It might be a surprise to some (it was to me), that the latest festival to hit downtown has been going strong since 2005. Traditionally held at the Hindu Community Center and Temple, its growth has paralleled the growth of the local Indian community which numbered in the low hundreds in 1992 when the Temple was founded. Last year the event drew between 2,000 and 3,000 people at the deep West Knoxville location.
Hoping to draw several times the number from last year, the festival will be held on the Performance Lawn at the southern end of World’s Fair Park. All Occasions Party Rentals will be setting up a large stage for performances. 250 volunteers from Webb School, UT and the Indian community will be on hand to make sure the event runs smoothly and over 20 different food vendors will be on hand to serve authentic Indian food.
Alpesh Patel, one of the organizers described the Indian community as “tight-knit,” while saying they have a strong desire to “showcase the culture and share it with the wider community.” He and his sister Alpa Scarbrough emphasized that, while a couple of local restaurants will be present, most of the food will be made by local Indian-Americans, preparing it the way they do at home.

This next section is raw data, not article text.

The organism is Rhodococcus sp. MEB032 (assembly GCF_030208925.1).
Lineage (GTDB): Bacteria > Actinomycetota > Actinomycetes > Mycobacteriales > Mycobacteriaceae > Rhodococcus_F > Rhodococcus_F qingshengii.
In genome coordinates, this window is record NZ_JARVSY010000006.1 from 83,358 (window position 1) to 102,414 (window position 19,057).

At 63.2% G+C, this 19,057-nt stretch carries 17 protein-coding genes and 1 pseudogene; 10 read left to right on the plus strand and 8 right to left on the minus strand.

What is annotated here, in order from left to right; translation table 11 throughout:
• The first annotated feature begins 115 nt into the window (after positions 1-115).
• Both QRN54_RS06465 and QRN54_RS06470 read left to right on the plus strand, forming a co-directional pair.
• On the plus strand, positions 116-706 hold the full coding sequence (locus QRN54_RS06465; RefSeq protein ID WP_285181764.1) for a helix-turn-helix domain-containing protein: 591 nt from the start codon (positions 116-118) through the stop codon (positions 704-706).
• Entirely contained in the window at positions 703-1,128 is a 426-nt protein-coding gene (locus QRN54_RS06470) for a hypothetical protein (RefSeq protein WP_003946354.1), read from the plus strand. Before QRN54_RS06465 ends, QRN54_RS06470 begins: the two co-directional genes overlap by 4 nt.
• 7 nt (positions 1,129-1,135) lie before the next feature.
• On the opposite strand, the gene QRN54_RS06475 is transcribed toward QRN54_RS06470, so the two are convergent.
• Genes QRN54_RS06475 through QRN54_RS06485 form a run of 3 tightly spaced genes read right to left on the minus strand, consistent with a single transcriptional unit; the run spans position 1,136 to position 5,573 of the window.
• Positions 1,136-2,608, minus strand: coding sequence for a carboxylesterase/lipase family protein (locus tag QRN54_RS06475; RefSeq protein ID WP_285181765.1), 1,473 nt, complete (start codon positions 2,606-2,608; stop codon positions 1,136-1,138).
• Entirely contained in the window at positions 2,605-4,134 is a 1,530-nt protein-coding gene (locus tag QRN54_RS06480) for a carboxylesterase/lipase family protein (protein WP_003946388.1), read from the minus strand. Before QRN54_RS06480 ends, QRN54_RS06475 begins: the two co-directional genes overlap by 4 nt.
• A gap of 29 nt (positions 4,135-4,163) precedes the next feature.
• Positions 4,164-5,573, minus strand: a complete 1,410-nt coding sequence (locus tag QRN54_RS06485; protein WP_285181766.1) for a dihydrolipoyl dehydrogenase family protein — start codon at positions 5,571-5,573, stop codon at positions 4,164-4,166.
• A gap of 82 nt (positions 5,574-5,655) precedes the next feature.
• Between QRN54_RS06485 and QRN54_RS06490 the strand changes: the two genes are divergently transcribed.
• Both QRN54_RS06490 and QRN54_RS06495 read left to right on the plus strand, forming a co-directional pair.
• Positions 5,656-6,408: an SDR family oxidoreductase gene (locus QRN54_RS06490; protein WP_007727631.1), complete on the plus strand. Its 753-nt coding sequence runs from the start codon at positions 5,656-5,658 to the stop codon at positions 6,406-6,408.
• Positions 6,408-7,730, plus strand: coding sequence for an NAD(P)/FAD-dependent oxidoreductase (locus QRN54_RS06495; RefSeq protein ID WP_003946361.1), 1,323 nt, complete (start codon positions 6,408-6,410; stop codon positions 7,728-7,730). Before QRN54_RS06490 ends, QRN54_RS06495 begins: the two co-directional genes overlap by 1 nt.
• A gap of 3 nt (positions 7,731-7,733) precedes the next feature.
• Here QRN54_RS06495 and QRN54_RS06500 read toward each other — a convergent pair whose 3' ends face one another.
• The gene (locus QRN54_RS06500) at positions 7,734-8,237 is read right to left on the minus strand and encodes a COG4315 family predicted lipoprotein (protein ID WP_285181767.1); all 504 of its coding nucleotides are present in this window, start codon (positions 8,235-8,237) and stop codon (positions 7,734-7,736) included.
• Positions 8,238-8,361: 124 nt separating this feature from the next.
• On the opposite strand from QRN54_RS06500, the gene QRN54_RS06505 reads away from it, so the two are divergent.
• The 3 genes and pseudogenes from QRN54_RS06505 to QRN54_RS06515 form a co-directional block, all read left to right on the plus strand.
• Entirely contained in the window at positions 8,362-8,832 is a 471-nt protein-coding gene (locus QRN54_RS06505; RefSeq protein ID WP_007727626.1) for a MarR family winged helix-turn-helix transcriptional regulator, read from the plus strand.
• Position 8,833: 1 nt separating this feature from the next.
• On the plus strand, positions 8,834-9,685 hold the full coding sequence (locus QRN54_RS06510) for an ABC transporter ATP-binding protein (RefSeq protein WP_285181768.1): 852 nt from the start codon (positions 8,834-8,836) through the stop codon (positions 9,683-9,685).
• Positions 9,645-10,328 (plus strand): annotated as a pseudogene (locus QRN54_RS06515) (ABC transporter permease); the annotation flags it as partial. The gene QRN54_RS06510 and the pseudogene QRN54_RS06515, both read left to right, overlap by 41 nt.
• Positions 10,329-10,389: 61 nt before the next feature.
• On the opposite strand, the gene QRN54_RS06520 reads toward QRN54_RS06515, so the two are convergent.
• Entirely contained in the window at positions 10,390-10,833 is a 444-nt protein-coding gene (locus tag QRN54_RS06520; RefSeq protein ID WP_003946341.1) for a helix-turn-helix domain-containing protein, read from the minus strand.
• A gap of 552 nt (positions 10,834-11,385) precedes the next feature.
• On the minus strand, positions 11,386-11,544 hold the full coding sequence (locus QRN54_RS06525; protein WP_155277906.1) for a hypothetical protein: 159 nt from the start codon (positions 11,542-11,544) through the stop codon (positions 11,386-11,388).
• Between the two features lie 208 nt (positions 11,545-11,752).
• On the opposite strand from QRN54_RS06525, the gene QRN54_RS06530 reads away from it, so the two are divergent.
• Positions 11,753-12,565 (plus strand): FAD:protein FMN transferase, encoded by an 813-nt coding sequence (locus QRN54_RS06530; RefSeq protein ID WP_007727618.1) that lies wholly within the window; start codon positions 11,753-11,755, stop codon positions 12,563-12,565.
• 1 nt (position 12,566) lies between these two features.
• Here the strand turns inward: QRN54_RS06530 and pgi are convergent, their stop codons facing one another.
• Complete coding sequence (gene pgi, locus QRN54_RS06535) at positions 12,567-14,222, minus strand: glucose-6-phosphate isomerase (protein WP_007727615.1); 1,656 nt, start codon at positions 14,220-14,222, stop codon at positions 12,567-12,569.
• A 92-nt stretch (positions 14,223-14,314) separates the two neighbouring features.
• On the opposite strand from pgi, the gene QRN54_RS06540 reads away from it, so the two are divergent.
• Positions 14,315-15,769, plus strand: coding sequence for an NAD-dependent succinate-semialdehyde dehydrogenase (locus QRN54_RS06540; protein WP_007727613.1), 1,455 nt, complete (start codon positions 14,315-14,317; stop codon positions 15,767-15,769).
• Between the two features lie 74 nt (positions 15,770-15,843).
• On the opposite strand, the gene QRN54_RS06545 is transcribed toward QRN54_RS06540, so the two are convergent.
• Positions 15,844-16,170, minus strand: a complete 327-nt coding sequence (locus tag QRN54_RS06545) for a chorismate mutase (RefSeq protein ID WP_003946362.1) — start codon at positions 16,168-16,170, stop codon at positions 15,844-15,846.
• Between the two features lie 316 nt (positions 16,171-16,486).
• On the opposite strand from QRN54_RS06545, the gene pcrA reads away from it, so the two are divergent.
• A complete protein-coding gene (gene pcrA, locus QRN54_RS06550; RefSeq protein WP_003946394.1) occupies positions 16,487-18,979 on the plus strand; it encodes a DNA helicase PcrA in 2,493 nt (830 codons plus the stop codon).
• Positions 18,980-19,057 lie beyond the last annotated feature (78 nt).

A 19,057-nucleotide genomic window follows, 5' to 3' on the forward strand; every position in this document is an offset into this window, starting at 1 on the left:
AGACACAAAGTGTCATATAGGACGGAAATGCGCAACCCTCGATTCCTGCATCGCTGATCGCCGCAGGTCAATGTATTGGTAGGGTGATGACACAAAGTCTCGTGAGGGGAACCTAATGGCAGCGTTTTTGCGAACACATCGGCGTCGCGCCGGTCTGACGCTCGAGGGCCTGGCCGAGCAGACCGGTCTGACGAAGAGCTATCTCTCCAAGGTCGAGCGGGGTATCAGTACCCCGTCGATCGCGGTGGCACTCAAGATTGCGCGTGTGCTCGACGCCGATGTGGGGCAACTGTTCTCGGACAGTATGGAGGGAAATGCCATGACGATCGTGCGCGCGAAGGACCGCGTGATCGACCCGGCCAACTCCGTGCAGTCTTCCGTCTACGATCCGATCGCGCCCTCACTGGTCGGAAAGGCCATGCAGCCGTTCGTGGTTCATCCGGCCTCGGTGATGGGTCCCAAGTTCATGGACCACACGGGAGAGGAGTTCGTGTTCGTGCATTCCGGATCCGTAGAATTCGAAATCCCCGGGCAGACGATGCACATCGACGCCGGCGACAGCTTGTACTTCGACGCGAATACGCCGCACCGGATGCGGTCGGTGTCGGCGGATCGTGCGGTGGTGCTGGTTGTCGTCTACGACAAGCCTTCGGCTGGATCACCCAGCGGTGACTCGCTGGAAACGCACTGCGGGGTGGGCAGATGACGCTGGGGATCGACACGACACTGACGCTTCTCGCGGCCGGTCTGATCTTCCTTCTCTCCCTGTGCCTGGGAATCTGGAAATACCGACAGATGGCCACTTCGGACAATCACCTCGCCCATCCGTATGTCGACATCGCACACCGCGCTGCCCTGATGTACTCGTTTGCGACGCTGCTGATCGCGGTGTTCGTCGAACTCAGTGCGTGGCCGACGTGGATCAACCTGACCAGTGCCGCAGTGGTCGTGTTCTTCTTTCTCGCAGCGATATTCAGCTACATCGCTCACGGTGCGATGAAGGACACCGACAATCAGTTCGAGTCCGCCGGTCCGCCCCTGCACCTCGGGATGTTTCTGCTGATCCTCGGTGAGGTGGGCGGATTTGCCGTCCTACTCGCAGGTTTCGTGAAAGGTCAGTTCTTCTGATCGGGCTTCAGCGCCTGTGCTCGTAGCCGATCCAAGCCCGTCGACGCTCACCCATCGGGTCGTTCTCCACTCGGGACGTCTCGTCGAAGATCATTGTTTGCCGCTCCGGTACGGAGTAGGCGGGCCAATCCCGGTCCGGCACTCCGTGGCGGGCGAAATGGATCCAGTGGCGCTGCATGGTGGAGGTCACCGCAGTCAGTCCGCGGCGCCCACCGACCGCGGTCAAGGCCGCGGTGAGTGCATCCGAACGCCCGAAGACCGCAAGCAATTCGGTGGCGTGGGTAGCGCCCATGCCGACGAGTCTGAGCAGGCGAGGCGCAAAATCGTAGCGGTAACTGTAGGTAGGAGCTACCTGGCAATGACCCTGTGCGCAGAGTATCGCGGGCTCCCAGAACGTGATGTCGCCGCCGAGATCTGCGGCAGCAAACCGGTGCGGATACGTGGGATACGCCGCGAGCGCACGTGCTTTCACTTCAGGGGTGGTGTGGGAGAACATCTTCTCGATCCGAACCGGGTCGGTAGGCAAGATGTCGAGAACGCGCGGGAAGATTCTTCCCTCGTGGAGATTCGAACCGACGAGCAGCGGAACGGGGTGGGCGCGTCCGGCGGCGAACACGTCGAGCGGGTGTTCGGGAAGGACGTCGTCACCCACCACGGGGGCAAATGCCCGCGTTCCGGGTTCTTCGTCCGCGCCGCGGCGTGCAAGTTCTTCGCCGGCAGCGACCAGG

The event will have a range of children’s activities which, like the entire festival, will include a focus on the culture. Children can learn to write their names in Gujarathi, have their faces painted and much more. A number of Knoxville’s very best henna artists, including Jannette Hypes and Gretchen McMurry will be on hand to share their art with people of all ages.
Often spoken of as having a monolithic culture, India has very distinct regions with differing cuisine, dress and customs. Various food stations at the festival will highlight those distinctions. A food demo station will offer ten different presentations on cooking Indian cuisine including spices used and where to find them. Some of the chefs have been featured locally on WBIR.
The stage will feature a range of Indian entertainers, including children and adults performing traditional Indian dances. One highlight of the entertainment will be a fashion show, which begins at 1:30. Ten couples will dress in attire representative of the ten regions of India. Entertainment will continue on the stage throughout the festival.
Health will also be a focus, with yoga demonstrations by various instructors, including Juhee Shah. A range of classes will be offered, so bring your mat and join in for sessions of your choice, from yoga for lower back pain, yoga for kids, yoga for balance and more. The Knoxville Region Indian Origin Physician’s Association (K.R.I.P.A.) will have a tent with information and conversation regarding eastern medicine.
All the fun and activities for the free event start at 11:00 am on the Festival Lawn and the festival will close at 4:00 pm. Be sure to like their FB page and check out their website for the latest details about the festival.